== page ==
USA’s Precision Agriculture Policy

A study published in 2022 found that broadband internet access was lacking in rural areas of the USA. While information technology and “smart,” GPS-guided farming machinery require internet access, it was reported that only 26% of farmers had high-speed internet in rural areas. Recently, the US government has recognized the importance of correcting this situation to accelerate precision agriculture adoption. There is also renewed emphasis on resource management, climate-smart technologies, and sustainability. 

To this end, the US government passed the Bipartisan Infrastructure Bill in August 2021, which aims to provide universal broadband access. The government hopes that from 2022, this measure will help the spread of precision farming to areas that so far have poor internet. However, many fear that the loss of emphasis on rural connectivity may adversely affect precision agriculture adoption. 

At present, precision agriculture is not at the forefront of US agriculture policy. Precision agriculture specialists have advocated that the US government take the following policy steps in the future:

  • Provide programs and resources to train farmers
  • Ensure data privacy and security
  • Connect precision agriculture with sustainability targets-social welfare, environmental protection, biodiversity conservation, etc. 
  • Educate and train extension services in the adoption of precision agriculture so that they can help in its promotion.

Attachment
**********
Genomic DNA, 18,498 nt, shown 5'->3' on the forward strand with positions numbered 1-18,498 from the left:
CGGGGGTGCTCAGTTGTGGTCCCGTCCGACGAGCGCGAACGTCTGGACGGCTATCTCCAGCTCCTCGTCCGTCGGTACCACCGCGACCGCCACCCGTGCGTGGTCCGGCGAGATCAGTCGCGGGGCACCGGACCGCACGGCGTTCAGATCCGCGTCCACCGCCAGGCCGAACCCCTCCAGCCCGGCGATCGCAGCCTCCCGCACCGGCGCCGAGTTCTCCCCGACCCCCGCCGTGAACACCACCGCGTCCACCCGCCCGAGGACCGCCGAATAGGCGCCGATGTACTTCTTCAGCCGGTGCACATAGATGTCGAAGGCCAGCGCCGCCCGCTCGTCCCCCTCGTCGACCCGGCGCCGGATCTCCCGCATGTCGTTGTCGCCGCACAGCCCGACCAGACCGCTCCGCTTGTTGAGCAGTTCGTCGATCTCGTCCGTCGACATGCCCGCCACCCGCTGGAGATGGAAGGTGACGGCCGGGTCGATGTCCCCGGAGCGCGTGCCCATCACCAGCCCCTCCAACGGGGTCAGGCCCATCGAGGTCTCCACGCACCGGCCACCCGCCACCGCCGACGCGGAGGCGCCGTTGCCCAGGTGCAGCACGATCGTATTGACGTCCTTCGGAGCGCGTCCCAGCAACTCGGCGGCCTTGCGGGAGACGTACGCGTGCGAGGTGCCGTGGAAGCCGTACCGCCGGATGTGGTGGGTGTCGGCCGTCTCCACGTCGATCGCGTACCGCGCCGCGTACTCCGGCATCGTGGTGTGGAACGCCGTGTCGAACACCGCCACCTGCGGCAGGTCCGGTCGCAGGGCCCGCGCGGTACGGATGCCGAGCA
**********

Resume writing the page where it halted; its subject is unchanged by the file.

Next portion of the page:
In the US, universities are the primary promoters for research, outreach, and development, often in cooperation with the private sector. Growers’ and input producers’ cooperatives have also been instrumental in introducing and spreading the technology. They often have agronomists and other precision agriculture specialists who can train and provide consultancy to growers in decision making. About 60% of input retailers provide precision agriculture services to their growers.

European Union’s Precision Agriculture Policy

In contrast to the USA, where profit is the central driver of precision agriculture adoption, in the European Union (EU), concerns are more closely connected to the environment and productivity.

The government in the Netherlands has sponsored and promoted precision agriculture as one of the ways to improve their food production. The results are apparent in its rise in production. 

The EU formulates the Common Agricultural Policy (CAP) for the bloc of 27 countries, which each nation then implements. The EU is just beginning to consider the various ideas of precision farming and plans to include it in its CAP to improve sustainable agriculture. Under the CAP strategies for 2023-2027, which are still being developed, precision agriculture is expected to be brought to the forefront in many ways. For example, investments are being explored in farm advisory training services and financial aid through eco-schemes for growers. 

Precision agriculture specialists recommend the following to improve precision agriculture adoption in the EU:

  • Identify the regions and typology of farms suitable for the technology
  • Conduct pilot studies to formulate and evaluate programs
  • Develop tools like precision farming calculators customized for different farming systems and include environmental benefits to aid growers

Australia’s Precision Agriculture Policy

Australia is a major adopter of smart farming. In the agriculture policy announced in 2018, the Australian government has set aside over $27 million to promote digital technologies in agriculture to improve productivity and sustainability. It wanted Australia to become a world leader in adopting digital technologies. 

By encouraging the use of technology in agriculture, the government hoped to attract the young generation to take up agriculture, stay in rural regions, and build the economy there. In 2018, it had announced the following measures to promote precision agriculture in Victoria:

  • Provide internet connectivity to all rural areas.
  • Train and educate the farmers on the use and benefits of digital farming.